[14 July 2008]
Wild Mulberries is not actually about mulberries. Nor is it about “home and freedom”, as the back cover suggests, nor even is it really about Lebanon. Iman Humaydan Younes’ second attempt at fiction leaves one grasping at metaphors as the life of young protagonist Sarah takes on the increasingly bad combination of symbolism and confusion. In contrast to Younes’ passionate, emotion-driven first novel, B as in Beirut, Wild Mulberries is a lonely, slow-paced story whose underwhelming sense of loss distances readers, instead of encouraging a closer look.
But surprisingly, looking closer is what Younes is all about. Her background in anthropology certainly comes out in her fiction, as both B as in Beirut and Wild Mulberries are centered around historical Lebanon, and focus on the often-strained relationships between people and their culture. After receiving her BA in anthropology at the American University of Beirut, Younes went on to pursue a master’s degree in the same field, concentrating on the “lost families” of the post-war generation in Lebanon.
Younes’ academic and personal experience with Lebanese culture is clearly not the source of the problem with Wild Mulberries. Her depiction of 1930s village life is fascinating and thorough, from the high-ceilinged, old-style haara (a mansion, in essence) to the meticulous silkworm-raising process that is the lifeblood of ‘Ayn Tahoon, Sarah’s village. It is the Gone With The Wind setting of Lebanon: beautiful, harsh, romantic, self-conscious.
In short, it has all the characteristics that one wishes Sarah—the daughter of a cold, well-to-do shaykh whose livelihood depends on the outdated silkworm industry—would possess. We watch her as she morphs from a lonely, frustrated adolescent to a disenchanted adult, though the change is barely perceptible. In an attempt to capture the full effects of Sarah’s quiet, sullen musings, Younes’ “textured, lyrical prose” comes off as deadpan and monotone. At times, however, this tactic is appropriate, and there are sections in Wild Mulberries where Younes’ style of writing perfectly conveys Sarah’s careful, sad thoughts:
“I want to leave the haara, to fly like the jasmine branches and the walnut tree’s leaves,” Sarah laments, in response to her recently-broken leg. “This is how I can escape my body’s cocoon, the pain of my leg, and fly … Things happen to us that we don’t ask for, like when we ask for rain and it comes weighted down with mud.”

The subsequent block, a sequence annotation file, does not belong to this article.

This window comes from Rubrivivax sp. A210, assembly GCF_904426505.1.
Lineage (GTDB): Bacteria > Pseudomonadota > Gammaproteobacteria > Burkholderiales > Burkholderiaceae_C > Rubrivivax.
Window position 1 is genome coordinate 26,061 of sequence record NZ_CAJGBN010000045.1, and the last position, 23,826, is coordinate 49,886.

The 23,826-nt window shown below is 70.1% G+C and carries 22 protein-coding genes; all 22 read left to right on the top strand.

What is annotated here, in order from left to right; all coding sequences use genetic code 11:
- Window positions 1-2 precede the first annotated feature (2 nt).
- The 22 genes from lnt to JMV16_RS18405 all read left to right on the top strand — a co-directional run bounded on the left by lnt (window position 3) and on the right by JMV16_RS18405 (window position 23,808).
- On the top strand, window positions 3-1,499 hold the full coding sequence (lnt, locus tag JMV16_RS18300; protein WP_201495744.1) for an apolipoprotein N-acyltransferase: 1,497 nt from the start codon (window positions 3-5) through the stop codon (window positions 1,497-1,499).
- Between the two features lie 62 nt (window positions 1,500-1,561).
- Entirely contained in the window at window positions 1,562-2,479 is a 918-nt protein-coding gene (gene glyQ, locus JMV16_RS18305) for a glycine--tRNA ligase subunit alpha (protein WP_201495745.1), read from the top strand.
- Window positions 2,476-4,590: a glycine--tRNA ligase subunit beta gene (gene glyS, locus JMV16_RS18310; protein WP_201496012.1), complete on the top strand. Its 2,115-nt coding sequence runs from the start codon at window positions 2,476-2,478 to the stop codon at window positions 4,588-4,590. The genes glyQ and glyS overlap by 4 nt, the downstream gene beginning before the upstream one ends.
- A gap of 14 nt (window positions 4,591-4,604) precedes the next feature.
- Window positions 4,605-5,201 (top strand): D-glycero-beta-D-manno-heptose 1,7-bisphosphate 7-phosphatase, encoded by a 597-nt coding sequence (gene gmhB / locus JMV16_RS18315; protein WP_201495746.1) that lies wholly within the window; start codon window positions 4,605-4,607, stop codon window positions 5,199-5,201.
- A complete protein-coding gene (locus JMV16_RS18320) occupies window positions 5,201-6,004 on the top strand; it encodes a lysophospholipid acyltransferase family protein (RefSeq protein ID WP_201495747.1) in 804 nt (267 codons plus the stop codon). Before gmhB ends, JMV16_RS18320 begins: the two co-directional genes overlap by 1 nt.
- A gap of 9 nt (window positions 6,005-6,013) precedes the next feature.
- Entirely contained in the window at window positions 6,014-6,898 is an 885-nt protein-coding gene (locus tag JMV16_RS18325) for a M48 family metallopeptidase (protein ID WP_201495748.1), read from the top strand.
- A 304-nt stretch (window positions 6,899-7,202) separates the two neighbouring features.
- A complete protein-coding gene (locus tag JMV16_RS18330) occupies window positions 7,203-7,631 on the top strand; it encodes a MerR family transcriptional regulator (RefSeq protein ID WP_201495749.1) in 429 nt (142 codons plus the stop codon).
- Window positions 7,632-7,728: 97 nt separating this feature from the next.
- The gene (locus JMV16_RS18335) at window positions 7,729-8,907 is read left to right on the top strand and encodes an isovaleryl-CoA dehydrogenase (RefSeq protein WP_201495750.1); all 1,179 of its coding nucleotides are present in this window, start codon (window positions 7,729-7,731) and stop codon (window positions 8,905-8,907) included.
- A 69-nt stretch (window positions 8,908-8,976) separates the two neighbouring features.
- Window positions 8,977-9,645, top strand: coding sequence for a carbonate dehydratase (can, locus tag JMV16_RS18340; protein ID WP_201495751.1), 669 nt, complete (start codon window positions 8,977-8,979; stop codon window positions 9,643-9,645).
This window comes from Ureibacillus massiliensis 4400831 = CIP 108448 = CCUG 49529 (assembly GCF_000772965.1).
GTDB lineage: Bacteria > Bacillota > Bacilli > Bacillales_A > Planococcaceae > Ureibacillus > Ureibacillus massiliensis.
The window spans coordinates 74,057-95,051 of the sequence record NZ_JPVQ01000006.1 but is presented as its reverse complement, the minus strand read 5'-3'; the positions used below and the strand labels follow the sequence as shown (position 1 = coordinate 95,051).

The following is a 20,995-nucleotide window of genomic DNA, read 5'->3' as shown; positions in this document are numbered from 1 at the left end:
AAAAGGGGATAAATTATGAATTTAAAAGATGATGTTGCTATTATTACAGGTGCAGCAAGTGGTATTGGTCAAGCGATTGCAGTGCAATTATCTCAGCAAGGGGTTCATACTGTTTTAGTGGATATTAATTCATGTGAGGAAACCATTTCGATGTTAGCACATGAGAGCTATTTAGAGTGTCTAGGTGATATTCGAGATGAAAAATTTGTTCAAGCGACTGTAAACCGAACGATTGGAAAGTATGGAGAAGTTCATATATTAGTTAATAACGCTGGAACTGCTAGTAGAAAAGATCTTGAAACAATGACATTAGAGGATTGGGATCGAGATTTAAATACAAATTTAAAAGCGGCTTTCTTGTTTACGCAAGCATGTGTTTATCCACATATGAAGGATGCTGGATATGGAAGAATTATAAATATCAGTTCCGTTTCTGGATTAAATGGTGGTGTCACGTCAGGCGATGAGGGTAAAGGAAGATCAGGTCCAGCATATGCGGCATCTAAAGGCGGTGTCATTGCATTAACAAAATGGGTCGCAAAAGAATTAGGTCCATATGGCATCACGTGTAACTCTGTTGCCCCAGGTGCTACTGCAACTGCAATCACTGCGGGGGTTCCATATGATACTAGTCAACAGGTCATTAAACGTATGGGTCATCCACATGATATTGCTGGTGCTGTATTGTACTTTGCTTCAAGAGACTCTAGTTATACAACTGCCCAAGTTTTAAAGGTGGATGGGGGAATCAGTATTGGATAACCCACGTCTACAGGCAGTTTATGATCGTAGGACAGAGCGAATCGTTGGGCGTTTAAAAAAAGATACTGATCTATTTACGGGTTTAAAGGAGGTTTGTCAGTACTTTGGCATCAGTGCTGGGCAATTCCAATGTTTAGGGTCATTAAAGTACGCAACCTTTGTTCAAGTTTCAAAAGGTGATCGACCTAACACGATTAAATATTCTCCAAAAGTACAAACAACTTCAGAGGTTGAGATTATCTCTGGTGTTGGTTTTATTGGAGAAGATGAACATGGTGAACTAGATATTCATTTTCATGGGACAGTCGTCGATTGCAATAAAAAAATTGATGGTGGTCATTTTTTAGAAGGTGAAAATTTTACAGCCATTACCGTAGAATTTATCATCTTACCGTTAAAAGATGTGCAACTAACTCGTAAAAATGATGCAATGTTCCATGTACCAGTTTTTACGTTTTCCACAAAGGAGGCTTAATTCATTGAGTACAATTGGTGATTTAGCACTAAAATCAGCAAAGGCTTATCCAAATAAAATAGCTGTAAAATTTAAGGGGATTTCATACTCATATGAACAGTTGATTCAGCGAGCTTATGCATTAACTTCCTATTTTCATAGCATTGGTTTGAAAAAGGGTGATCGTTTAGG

Yet besides her strong desire to leave the haara, there is little else that is convincing about Sarah’s personality. Her overbearing, loveless father and rebellious brother are enough to drive any teenager into an angsty fit, but when it comes to her other longings—such as the burning desire to find her long-lost mother—there is simply an absence of genuine emotion.
Younes manages to accentuate two themes in Wild Mulberries that, despite the spare, detached style, come through with passion: fear and sexuality. Only when Sarah or other characters are in either of these emotional states does the novel take on a convincingly aggressive tone, plunging their relatively muted actions into anxious turmoil. For once, the characters truly become characters, quirky and affected and alive. Sarah’s aunt Shams, for instance, is in a perpetual state of fear, tucking her belongings away like a packrat; the overly sexual neighbor Muti’a makes the women of the haara at once jealous and comforted by her expressive singing; Sarah herself is consumed by lust whenever she is near her friend Karim, and becomes deeply sexual in the presence of water.
“A warm drop of water falls and melts slowly, drawing a moist, zigzagging line on my skin,” she says on the first page; later, she observes the women of the haara as they drink water while at work: “a few drops of cold water fall on the woman’s chin and drip down onto her neck, drawing a line that passes through her cleavage. A short and sudden “ah” escapes from the woman, followed by a little laugh.”
It is passages like these that make Wild Mulberries beautiful at times, leaving me wonder why Younes had not written the entire novel like this. She is capable, she is knowledgeable—but too cautious. Every time the reader is drawn in deeper, Younes pulls away, retracting back into her unaffected prose. As the story progresses, we discover less and less about Sarah’s character as she becomes increasingly closed off, begging us to ask the same questions Sarah does of herself towards the end of the novel: “Why at this moment, the moment of return, is there still a lump lodged somewhere between my heart and my mouth? … Why don’t I feel certain of anything? How far are we from the image of what we want to be?”
Younes could have achieved much more with Wild Mulberries had she pushed the metaphorical envelope and let her characters express themselves. There was a strong disconnect between actions and motives, as the latter was simply not present. Why did Sarah’s half-brother hate the shaykh so much? Why was Sarah so intrigued with her mother, whom she admitted she didn’t even remember? Why was Muti’a such an important influence on Sarah’s life?
So many unanswered questions, but the point is, Younes makes one care. The story and characters of Wild Mulberries are beautiful enough to warrant curiosity, but they are simply too much to cram into such a slim volume. Younes dedicates pages to a single moment in time—the water droplet incident, for example—but breezes over what turn out to be entire years of Sarah’s life. Perhaps Younes needs to answer her own questions when it comes to pushing herself and her writing: “Why do I go so far and still not see it? It is inside me; why do I close my eyes to it?” I think we would all like to know.